If this is your first time teaching in Korea, it can be quite intimidating especially since you will be handling students. I remember when I got here, I wasn’t sure how I could connect with my students. I wasn’t fresh out of college and I wasn’t accustomed to the Korean culture. One of the things my trainers at Chungdahm told me to do was to brush up on Korean pop culture and ask my students’ about their daily lives. I think because I started to watch and listen to the Hallyu or the Korean Wave (Korea’s version of Hollywood), it has me a better teacher. To be successful, bonding with your students about different subjects can make your life teaching a lot easier.Read More
Teachers Share their Experiences While Living Abroad!
We all know that life can be hard at times. Living in a foreign country away from your family, friends, and home can make a bad day... even worse. Since we all have tough days, I thought it would be helpful to show some examples of what difficulties to expect and how to I got through it.
Getting to know your students isn't always easy. There's a definite learning curve to figuring out how to walk the line between authority figure and someone the kids feel comfortable with. From the outgoing class clowns to the moody, exhausted teenagers, I've found that part of teaching is finding a way to relate to each of them. As Chungdahm's spring term begins here in Korea, I am revisiting my top tricks and go-to topics for breaking the ice with my new classes.
A new term has started here at CDI, and with that comes new classes with new students. Even though this term will round out two years in Korea for me, the first days of new classes still fill me with a little excitement and anxiety. I just want them to like me, you know? In my time teaching at CDI, I have learned a thing or two about how to start your new term off on the right foot. So whether you're fresh outta training or you're a fellow seasoned teacher, here are some tips to implement in the first few weeks of a new term.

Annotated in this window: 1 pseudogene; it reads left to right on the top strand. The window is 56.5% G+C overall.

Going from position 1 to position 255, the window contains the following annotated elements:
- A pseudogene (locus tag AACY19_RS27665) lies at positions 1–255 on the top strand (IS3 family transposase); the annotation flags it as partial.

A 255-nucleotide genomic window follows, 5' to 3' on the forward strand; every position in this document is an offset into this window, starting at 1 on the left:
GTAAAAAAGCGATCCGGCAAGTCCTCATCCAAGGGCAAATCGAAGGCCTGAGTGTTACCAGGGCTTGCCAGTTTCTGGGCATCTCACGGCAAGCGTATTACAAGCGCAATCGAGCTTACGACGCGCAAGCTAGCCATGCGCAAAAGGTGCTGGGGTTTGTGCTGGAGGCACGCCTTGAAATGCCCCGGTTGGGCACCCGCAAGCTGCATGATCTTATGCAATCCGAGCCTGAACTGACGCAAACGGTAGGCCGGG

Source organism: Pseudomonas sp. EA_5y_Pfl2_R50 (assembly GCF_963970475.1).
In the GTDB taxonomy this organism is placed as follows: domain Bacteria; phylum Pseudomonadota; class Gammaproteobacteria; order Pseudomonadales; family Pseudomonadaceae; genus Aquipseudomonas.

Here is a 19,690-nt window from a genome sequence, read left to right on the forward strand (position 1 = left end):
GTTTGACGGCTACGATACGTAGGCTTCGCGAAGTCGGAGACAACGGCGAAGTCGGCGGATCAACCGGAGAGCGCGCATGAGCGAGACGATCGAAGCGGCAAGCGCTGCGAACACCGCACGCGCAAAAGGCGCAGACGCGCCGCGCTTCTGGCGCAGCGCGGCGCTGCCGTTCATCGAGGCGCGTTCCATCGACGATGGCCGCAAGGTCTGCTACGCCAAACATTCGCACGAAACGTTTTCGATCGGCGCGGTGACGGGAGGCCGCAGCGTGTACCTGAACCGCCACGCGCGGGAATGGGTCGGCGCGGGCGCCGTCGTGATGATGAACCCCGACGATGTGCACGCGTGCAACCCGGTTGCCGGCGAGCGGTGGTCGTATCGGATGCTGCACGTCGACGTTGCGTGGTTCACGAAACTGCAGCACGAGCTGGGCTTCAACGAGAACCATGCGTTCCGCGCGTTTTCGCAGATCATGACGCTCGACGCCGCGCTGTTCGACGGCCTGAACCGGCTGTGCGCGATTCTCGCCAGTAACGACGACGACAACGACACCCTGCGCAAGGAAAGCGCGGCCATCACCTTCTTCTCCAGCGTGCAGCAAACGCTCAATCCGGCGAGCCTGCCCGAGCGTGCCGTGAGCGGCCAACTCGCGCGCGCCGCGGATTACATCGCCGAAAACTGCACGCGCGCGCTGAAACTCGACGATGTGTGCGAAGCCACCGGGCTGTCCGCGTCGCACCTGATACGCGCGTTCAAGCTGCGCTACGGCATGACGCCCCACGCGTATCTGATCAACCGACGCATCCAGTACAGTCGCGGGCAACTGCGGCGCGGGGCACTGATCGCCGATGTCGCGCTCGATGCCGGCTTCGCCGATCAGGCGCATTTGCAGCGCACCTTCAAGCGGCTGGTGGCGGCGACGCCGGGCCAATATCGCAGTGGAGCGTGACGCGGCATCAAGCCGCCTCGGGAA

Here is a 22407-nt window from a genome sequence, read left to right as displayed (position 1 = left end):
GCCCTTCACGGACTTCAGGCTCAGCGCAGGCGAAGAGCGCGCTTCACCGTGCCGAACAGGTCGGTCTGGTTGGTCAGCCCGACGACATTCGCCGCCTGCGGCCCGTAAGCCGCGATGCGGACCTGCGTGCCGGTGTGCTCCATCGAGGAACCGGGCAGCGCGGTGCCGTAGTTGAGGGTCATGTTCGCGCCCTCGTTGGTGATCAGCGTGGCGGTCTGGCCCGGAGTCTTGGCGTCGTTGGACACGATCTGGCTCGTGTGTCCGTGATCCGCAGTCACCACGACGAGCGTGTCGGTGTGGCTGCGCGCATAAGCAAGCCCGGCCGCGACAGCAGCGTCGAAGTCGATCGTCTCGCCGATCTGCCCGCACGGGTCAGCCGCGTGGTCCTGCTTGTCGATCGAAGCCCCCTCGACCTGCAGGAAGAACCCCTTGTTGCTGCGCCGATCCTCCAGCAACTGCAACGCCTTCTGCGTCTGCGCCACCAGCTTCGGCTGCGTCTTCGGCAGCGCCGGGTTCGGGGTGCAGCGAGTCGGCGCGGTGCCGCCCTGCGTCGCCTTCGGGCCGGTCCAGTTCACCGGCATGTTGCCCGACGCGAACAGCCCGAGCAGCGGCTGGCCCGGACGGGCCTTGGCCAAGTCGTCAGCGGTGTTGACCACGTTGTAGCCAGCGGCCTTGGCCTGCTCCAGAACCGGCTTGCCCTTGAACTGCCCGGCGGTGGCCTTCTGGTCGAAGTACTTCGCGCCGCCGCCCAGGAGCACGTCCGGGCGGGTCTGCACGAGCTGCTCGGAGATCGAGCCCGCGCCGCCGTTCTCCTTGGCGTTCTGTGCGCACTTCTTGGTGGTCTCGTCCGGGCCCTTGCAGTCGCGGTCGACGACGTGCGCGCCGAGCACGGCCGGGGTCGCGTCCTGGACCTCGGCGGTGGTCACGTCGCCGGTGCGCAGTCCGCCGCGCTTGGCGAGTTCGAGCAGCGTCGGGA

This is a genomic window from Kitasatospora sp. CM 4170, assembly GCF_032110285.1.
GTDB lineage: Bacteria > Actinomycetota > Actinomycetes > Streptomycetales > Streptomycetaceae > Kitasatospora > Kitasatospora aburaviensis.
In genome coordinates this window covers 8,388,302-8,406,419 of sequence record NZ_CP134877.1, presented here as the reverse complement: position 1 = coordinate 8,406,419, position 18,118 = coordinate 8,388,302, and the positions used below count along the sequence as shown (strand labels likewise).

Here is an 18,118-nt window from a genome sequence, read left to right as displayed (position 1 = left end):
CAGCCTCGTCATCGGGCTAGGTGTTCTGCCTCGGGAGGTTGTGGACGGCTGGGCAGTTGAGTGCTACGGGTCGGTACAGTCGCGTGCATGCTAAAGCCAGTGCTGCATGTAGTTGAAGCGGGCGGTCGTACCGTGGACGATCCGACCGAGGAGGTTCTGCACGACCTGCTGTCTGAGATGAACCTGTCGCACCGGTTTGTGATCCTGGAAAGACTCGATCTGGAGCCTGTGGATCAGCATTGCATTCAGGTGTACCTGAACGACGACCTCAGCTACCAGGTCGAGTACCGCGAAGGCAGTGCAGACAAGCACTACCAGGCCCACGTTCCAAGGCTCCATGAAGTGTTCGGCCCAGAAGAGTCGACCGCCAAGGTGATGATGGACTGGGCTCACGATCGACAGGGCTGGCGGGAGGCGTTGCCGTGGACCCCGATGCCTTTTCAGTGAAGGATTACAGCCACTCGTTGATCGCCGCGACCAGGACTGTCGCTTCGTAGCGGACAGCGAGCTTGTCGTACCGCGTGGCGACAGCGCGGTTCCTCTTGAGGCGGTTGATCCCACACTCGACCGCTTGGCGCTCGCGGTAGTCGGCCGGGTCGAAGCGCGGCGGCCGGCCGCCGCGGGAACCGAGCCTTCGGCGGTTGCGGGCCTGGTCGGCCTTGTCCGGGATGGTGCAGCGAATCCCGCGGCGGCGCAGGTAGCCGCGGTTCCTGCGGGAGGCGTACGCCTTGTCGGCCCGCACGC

"Oh, listen to this. It was so funny today in class because..." While teaching English in Korea, some version of that phrase will probably become a common refrain in your conversations with family and friends. Living abroad will give you ample opportunities to collect funny anecdotes -- the lost in translation moments alone will be countless. But for me, it's always the stories that come from my classroom that are the best. Children are strange, unpredictable, wonderful little humans, and Korean kids are no exception.
It’s been quite warm lately. It’s been quite wet. Summer is here. And with a new season comes a new term at Chungdahm branches. There are four terms in a Chungdahm year, and each term brings new opportunities and new challenges. Let me fill you in on what you can expect from a new term, and how you can prepare for one. In this particular post, I’ll focus on how to turn a quiet, perhaps boring class into a lively learning environment.
The very first dinner invitation from my student Kyungju was indeed very special; it’s an experience that I will carry with me after I leave Korea and move onto other pursuits. I believe that I am the envy of many of my coworkers at Chungdahm, although no one willopenly admit it. I’m getting to better know my students family; Kyungju’s Dad works for POSCO, one of the top three companies in Korea and her mom Su-Eun majored in Art in college. Kyunju has a younger sister, 8 years old who is just adorable. Our time together is always very special.
The COEX Aquarium is by far one of the strangest aquariums I’ve ever seen. Our ChungDahm branch took the students for a field trip there for their Albatross level up party, and instructors volunteered to chaperone. Although the students seemed to be disinterested the whole way through up until the gift shop, I was thoroughly amused by the weird, quirky things about the aquarium, and the reactions from the students.